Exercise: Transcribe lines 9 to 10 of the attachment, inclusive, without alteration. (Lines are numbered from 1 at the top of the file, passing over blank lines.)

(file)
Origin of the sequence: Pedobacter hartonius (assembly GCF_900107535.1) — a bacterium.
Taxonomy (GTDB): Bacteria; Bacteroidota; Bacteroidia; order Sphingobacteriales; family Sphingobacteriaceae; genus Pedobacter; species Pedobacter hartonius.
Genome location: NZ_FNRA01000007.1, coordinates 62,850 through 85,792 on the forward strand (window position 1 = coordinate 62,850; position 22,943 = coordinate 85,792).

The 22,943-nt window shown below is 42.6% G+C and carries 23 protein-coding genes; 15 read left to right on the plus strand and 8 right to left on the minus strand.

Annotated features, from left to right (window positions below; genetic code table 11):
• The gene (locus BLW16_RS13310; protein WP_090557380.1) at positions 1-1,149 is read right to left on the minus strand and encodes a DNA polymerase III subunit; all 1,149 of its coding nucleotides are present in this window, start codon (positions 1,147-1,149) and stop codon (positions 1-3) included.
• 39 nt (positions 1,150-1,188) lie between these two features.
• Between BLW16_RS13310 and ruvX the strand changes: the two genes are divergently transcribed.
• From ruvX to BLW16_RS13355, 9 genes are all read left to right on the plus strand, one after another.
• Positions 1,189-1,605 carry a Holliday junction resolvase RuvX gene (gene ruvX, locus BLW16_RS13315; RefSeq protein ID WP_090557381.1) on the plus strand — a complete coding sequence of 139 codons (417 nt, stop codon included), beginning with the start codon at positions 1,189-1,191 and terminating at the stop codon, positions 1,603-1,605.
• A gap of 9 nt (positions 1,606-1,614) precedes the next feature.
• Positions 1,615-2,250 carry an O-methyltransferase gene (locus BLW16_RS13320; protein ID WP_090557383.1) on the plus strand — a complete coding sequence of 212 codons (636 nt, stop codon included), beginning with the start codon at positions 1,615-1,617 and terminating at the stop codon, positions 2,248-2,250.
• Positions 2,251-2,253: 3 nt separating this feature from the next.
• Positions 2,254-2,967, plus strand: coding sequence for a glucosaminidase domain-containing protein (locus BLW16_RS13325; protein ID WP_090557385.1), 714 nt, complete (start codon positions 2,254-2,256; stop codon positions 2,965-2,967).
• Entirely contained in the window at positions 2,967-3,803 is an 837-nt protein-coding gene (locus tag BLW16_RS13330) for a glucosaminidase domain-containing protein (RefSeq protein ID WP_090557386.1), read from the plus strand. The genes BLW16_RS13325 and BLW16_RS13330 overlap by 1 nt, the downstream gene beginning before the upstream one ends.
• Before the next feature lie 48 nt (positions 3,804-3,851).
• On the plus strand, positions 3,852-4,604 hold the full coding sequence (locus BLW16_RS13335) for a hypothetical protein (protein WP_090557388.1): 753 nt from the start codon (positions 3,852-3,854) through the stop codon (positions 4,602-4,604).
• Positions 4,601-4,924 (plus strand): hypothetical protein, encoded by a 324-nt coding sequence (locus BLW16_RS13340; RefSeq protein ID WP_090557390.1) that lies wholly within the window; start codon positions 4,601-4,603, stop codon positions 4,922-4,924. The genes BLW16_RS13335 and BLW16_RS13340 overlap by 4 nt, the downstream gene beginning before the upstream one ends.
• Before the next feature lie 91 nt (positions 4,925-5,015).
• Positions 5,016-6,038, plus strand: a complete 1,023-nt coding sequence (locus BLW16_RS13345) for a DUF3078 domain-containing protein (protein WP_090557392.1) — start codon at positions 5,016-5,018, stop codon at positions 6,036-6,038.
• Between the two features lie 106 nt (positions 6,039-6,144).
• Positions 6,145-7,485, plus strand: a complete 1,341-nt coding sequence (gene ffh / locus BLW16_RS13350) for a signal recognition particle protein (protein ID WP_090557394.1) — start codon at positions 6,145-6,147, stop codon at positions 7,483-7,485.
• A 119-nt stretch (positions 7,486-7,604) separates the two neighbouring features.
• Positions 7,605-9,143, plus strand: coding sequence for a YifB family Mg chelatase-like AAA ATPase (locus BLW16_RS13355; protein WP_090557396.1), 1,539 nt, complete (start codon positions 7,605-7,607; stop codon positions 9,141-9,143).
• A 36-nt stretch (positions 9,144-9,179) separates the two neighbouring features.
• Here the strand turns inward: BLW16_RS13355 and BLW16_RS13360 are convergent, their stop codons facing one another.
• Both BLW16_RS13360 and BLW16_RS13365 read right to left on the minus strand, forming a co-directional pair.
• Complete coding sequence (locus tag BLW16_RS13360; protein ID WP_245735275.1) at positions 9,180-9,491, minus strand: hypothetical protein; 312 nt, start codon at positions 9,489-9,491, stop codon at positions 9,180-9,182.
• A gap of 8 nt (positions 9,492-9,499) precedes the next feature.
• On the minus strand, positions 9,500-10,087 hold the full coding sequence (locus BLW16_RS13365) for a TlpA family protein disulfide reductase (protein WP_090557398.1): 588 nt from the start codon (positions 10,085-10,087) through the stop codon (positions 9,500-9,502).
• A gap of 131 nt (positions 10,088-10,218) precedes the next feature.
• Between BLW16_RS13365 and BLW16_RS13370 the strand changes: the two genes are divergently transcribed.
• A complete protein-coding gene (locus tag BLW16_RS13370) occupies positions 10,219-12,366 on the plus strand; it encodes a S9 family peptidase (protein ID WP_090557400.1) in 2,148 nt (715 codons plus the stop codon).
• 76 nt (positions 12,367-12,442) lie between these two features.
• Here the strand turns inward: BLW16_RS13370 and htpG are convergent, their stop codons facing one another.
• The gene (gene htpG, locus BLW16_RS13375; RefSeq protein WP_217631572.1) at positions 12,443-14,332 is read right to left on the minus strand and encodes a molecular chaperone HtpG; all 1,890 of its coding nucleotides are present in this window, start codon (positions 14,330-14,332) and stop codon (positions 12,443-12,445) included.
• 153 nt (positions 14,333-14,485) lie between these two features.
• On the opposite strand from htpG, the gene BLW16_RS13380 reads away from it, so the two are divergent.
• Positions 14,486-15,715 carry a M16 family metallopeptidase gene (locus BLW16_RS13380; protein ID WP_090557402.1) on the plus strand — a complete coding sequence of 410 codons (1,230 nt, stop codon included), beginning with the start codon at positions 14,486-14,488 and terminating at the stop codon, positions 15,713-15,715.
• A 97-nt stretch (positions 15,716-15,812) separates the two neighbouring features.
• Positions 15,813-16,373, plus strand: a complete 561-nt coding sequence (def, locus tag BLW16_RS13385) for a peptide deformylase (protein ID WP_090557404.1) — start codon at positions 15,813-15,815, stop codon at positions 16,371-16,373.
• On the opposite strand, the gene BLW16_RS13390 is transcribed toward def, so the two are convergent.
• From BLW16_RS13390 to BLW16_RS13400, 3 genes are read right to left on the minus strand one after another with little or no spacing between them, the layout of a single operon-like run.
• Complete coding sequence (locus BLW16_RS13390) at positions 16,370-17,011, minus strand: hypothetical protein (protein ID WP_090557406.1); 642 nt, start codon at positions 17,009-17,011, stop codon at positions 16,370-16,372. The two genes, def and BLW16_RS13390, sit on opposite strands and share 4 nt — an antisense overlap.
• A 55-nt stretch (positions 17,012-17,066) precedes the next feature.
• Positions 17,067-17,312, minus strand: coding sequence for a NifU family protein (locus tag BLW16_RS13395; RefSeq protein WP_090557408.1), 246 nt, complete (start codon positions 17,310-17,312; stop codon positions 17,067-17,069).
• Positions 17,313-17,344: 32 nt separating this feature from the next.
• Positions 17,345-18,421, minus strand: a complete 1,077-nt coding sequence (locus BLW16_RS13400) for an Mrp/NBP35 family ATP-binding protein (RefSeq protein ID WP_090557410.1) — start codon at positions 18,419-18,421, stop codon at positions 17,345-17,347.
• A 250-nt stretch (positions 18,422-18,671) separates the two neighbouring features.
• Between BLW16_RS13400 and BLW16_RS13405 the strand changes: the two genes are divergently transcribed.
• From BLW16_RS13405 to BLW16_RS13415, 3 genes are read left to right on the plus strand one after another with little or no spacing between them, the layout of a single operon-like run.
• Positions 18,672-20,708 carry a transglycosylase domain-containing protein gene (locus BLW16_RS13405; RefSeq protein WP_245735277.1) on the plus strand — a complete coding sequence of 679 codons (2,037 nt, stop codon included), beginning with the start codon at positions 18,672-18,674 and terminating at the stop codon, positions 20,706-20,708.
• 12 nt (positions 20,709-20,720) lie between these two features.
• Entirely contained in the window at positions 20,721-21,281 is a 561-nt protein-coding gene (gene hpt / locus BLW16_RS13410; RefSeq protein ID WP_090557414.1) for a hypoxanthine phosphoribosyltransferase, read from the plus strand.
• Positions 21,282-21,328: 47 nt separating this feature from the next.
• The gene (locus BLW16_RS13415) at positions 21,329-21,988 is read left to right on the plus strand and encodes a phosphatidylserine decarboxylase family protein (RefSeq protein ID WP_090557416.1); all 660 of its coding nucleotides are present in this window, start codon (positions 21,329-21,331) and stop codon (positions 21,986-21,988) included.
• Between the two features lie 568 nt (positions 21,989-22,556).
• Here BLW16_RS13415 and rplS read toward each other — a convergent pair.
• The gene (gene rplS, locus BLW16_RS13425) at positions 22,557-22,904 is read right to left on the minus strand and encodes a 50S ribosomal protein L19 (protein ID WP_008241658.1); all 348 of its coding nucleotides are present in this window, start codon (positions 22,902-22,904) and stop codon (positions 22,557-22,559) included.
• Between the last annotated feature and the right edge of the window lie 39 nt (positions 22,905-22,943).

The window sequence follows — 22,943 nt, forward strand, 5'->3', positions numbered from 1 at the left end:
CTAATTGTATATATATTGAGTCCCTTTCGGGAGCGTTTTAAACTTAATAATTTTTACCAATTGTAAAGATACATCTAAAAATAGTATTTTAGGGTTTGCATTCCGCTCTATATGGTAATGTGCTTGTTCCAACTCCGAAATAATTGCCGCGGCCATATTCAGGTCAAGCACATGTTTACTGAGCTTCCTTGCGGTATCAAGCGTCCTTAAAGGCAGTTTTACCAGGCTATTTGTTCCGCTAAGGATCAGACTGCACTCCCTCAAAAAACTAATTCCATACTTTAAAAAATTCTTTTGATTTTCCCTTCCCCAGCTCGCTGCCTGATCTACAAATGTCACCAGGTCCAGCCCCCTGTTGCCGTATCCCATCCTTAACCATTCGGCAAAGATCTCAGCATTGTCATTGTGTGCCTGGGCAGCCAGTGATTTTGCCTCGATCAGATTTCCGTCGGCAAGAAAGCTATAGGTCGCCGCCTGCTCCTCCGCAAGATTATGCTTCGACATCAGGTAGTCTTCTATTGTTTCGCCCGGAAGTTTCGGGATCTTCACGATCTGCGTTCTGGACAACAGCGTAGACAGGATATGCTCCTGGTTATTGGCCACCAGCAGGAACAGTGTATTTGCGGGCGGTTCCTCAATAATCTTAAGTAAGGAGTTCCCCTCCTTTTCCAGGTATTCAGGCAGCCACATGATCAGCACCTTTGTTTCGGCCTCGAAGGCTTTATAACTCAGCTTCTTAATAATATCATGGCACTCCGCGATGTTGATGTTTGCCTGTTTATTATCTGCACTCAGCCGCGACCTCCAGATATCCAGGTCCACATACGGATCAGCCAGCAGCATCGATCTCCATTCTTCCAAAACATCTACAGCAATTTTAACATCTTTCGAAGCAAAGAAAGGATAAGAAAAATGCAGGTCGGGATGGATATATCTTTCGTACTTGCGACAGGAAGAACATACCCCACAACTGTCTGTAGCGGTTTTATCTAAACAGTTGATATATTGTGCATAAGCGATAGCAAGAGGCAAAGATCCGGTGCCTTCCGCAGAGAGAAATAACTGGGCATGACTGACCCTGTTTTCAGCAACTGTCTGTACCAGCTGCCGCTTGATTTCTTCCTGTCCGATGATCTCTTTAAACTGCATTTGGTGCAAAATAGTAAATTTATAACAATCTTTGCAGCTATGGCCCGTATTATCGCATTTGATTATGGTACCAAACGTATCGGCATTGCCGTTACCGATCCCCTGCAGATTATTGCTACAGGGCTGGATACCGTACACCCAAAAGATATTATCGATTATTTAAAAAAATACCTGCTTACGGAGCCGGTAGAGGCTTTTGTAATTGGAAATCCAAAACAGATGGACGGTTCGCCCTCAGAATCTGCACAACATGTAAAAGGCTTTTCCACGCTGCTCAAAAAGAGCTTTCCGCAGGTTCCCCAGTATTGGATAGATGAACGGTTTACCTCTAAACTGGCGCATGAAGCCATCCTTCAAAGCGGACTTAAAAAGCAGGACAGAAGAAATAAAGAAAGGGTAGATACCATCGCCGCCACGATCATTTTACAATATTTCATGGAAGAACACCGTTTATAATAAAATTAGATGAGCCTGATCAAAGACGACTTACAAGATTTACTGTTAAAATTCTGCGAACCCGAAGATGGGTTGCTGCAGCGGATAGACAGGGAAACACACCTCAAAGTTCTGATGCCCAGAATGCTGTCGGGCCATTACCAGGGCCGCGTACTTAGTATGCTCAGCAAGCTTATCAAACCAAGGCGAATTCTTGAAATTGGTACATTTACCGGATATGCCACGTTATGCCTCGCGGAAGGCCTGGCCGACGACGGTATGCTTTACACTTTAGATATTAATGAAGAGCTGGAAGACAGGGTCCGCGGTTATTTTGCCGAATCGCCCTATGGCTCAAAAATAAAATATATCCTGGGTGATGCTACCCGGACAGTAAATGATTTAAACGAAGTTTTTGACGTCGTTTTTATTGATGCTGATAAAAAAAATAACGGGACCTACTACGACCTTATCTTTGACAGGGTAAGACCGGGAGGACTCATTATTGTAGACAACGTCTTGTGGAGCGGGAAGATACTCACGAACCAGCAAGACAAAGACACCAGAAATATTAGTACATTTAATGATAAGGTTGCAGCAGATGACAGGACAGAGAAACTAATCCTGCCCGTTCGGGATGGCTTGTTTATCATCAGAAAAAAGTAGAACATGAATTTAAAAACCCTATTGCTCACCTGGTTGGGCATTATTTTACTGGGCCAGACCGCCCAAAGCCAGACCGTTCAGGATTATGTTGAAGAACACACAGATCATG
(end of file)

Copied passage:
• From ruvX to BLW16_RS13355, 9 genes are all read left to right on the plus strand, one after another.
• Positions 1,189-1,605 carry a Holliday junction resolvase RuvX gene (gene ruvX, locus BLW16_RS13315; RefSeq protein ID WP_090557381.1) on the plus strand — a complete coding sequence of 139 codons (417 nt, stop codon included), beginning with the start codon at positions 1,189-1,191 and terminating at the stop codon, positions 1,603-1,605.